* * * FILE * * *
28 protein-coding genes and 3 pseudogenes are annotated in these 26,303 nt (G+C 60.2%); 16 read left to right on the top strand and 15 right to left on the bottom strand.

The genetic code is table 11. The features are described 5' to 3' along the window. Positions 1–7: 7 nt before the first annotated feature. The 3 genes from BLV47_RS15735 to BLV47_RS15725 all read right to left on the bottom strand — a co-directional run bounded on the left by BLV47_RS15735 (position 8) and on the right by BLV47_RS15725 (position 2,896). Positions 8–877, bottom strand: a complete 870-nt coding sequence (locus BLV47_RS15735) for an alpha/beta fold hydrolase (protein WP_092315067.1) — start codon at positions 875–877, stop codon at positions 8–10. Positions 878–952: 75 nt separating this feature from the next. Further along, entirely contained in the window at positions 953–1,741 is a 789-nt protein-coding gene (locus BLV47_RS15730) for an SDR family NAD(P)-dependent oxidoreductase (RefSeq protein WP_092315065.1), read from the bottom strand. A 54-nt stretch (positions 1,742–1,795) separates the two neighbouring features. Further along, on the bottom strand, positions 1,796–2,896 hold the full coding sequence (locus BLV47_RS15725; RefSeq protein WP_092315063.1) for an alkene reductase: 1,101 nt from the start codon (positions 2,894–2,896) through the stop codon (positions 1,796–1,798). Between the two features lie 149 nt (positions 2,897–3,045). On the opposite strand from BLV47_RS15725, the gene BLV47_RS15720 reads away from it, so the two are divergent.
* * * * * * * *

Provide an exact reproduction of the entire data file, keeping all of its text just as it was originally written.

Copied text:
28 protein-coding genes and 3 pseudogenes are annotated in these 26,303 nt (G+C 60.2%); 16 read left to right on the top strand and 15 right to left on the bottom strand.

The genetic code is table 11. The features are described 5' to 3' along the window. Positions 1–7: 7 nt before the first annotated feature. The 3 genes from BLV47_RS15735 to BLV47_RS15725 all read right to left on the bottom strand — a co-directional run bounded on the left by BLV47_RS15735 (position 8) and on the right by BLV47_RS15725 (position 2,896). Positions 8–877, bottom strand: a complete 870-nt coding sequence (locus BLV47_RS15735) for an alpha/beta fold hydrolase (protein WP_092315067.1) — start codon at positions 875–877, stop codon at positions 8–10. Positions 878–952: 75 nt separating this feature from the next. Further along, entirely contained in the window at positions 953–1,741 is a 789-nt protein-coding gene (locus BLV47_RS15730) for an SDR family NAD(P)-dependent oxidoreductase (RefSeq protein WP_092315065.1), read from the bottom strand. A 54-nt stretch (positions 1,742–1,795) separates the two neighbouring features. Further along, on the bottom strand, positions 1,796–2,896 hold the full coding sequence (locus BLV47_RS15725; RefSeq protein WP_092315063.1) for an alkene reductase: 1,101 nt from the start codon (positions 2,894–2,896) through the stop codon (positions 1,796–1,798). Between the two features lie 149 nt (positions 2,897–3,045). On the opposite strand from BLV47_RS15725, the gene BLV47_RS15720 reads away from it, so the two are divergent.